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Abstract Detail

Bryology and Lichenology

Distefano, Isabel [1], Clement, Wendy L [2], Esslinger, Theodore [3], Leavitt, Steven [4], Lumbsch, Thorsten [5].

Phylogeny informs evolutionary classification of Physcia (Physciaceae), a diverse genus of foliose lichens.

Molecular data have dramatically increased our understanding of evolutionary relationships and species delimitation of groups of organisms distinguished by few defining morphological features, including lichen-forming fungi. Physcia (Physciacese) is a foliose genus of rosette lichenized fungi with a cosmopolitan distribution. Historically, Physcia species have been difficult to circumscribe due to both morphological similarities and plasticity of traits. For example, since many species are largely indistinguishable in growth morphology and chemical components, reproductive strategies are instead commonly used to distinguish numerous species. Recent studies have utilized genetic data to better understand species boundaries in Physcia and uncovered previously overlooked species-level diversity in the genus. Consequently, number of described species within Physcia has increased from 50 to over 70 in the past decade alone. However, the North American Physcia species remain poorly studied, with many open questions regarding species diversity and relationships. Here, we present an expanded phylogeny that now includes an additional 150 accessions of 25 species of North American Physcia. Eurasian Physcia accessions from Genbank were also included to investigate the potential of phylogeographic patterns within the genus. Using this, the most comprehensive Physcia dataset to date, we infer evolutionary relationships among described taxa and study the evolution of the morphological characters often used to delineate Physia species. We recovered seven major clades. Few species were recovered as monophyletic, and our results indicate that robust species delimitation studies and taxonomic revisions will be required to adequately characterize diversity in this group. Furthermore, our results cast doubt on the utility of using reproductive patterns and morphology to distinguish species. Our phylogeny provides an important foundation to assess species boundaries, phylogeographic patterns, character evolution, and taxonomy of North American Physcia species.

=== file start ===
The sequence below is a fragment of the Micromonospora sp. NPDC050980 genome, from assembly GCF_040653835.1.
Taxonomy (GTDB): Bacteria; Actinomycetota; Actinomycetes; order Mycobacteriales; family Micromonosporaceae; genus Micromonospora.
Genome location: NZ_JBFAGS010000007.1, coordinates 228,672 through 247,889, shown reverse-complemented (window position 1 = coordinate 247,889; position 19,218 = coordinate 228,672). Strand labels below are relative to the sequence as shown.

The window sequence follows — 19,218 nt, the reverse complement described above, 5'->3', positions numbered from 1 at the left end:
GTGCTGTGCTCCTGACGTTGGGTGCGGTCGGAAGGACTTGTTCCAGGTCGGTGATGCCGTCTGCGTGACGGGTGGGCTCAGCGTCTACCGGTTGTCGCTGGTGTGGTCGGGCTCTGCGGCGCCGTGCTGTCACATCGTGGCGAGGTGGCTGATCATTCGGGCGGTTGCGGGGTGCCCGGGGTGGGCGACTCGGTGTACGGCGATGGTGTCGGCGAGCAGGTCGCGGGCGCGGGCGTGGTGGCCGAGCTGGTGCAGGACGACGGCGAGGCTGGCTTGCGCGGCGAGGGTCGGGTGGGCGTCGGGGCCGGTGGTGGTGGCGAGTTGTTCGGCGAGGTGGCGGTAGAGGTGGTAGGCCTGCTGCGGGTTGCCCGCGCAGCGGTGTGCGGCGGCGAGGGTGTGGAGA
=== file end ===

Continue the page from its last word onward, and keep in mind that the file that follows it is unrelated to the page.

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1 - The College of New Jersey, Department of Biology, 2000 Pennington Road, Ewing, NJ, 08628, United States
2 - The College Of New Jersey, Biology, 2000 Pennington Road, Department Of Biology, Ewing, NJ, 08638, USA
3 - North Dakota State University, Biology, 201 Stevens Hall, Fargo, ND, 58102, USA
4 - Brigham Young University, Department of Biology & M. L. Bean Life Science Museum, 4143 Life Science Building, Provo, UT, 84602, USA
5 - The Field Museum, Science & Education, 1400 S. Lake Shore Drive, Chicago, IL, 60605, USA

none specified

Presentation Type: Oral Paper
Session: 28, Bryology and Lichenology (ABLS) II
Location: Sundance 1/Omni Hotel
Date: Tuesday, June 27th, 2017
Time: 4:15 PM
Number: 28011
Abstract ID:395
Candidate for Awards:None

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